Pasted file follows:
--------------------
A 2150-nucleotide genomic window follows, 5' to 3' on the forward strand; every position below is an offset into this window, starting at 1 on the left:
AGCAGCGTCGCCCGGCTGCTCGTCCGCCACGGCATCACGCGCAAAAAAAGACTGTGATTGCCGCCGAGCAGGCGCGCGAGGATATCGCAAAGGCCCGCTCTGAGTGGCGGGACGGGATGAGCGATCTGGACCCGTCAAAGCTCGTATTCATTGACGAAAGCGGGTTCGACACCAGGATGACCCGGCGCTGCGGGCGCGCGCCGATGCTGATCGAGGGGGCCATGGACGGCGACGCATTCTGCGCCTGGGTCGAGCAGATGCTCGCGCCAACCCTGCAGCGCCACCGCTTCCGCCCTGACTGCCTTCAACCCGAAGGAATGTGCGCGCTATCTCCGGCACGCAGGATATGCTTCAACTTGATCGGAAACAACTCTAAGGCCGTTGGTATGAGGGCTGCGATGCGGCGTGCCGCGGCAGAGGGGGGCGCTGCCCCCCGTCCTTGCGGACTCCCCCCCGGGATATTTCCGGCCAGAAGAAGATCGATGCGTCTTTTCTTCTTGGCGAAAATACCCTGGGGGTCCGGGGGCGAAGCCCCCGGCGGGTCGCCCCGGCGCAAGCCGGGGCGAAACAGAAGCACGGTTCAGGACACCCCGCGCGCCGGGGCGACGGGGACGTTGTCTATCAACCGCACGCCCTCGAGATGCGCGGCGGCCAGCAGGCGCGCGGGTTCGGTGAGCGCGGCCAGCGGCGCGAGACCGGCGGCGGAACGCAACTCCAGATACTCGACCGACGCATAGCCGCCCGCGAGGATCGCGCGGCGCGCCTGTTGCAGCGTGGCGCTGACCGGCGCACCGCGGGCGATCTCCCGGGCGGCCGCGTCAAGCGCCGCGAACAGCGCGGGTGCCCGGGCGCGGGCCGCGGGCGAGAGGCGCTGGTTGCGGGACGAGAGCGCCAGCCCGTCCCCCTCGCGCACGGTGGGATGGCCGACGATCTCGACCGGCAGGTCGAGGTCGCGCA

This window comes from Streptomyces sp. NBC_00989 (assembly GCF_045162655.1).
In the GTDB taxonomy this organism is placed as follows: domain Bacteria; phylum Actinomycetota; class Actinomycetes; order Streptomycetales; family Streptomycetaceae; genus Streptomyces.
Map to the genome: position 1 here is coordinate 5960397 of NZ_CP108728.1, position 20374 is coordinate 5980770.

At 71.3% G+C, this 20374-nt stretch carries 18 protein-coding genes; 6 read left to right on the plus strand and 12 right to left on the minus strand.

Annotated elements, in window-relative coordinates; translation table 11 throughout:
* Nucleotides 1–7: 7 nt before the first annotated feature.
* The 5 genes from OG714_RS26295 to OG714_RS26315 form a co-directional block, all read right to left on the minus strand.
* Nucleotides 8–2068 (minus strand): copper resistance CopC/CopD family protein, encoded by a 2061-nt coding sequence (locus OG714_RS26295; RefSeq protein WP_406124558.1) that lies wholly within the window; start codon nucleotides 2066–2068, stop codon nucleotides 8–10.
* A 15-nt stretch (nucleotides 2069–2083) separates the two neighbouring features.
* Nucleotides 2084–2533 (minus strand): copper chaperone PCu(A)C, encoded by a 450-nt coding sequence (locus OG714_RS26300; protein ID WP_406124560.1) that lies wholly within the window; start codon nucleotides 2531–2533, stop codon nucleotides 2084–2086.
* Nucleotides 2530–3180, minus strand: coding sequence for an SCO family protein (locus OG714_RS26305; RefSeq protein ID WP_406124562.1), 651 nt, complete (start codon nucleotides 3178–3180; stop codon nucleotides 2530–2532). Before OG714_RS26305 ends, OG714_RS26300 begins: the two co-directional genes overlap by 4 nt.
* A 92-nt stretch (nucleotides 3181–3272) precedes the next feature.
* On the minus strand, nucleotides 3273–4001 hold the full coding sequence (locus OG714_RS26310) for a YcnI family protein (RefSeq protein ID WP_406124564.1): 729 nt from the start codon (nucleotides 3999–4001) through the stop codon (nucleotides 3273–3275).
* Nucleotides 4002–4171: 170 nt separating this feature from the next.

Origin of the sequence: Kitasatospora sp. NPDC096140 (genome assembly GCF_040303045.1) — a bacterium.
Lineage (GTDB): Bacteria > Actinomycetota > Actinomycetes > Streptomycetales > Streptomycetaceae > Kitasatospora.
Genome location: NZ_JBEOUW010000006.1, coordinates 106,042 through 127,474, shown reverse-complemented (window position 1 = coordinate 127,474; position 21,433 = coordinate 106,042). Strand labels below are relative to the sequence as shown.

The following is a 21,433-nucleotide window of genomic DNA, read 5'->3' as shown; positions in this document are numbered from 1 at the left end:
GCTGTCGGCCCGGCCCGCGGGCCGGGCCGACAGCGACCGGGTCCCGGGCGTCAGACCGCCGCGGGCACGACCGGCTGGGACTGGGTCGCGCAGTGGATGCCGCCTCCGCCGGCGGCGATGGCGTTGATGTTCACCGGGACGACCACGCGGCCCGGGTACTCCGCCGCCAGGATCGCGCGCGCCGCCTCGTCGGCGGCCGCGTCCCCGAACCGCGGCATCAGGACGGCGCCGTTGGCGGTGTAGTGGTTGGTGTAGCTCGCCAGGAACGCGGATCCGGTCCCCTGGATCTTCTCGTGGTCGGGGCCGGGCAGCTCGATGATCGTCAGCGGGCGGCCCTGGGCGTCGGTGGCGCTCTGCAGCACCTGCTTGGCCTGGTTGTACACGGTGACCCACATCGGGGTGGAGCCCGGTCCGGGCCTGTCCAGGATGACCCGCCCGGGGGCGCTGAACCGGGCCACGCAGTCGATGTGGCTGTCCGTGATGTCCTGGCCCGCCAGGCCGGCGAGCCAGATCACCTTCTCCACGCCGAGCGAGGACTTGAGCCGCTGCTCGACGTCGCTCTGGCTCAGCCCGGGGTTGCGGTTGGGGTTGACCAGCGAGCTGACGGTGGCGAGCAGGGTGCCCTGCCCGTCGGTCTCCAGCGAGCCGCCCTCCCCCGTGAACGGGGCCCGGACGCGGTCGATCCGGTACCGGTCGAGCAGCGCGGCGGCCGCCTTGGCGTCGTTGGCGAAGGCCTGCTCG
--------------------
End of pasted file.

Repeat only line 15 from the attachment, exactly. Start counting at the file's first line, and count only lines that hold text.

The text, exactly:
* On the minus strand, nucleotides 3273–4001 hold the full coding sequence (locus OG714_RS26310) for a YcnI family protein (RefSeq protein ID WP_406124564.1): 729 nt from the start codon (nucleotides 3999–4001) through the stop codon (nucleotides 3273–3275).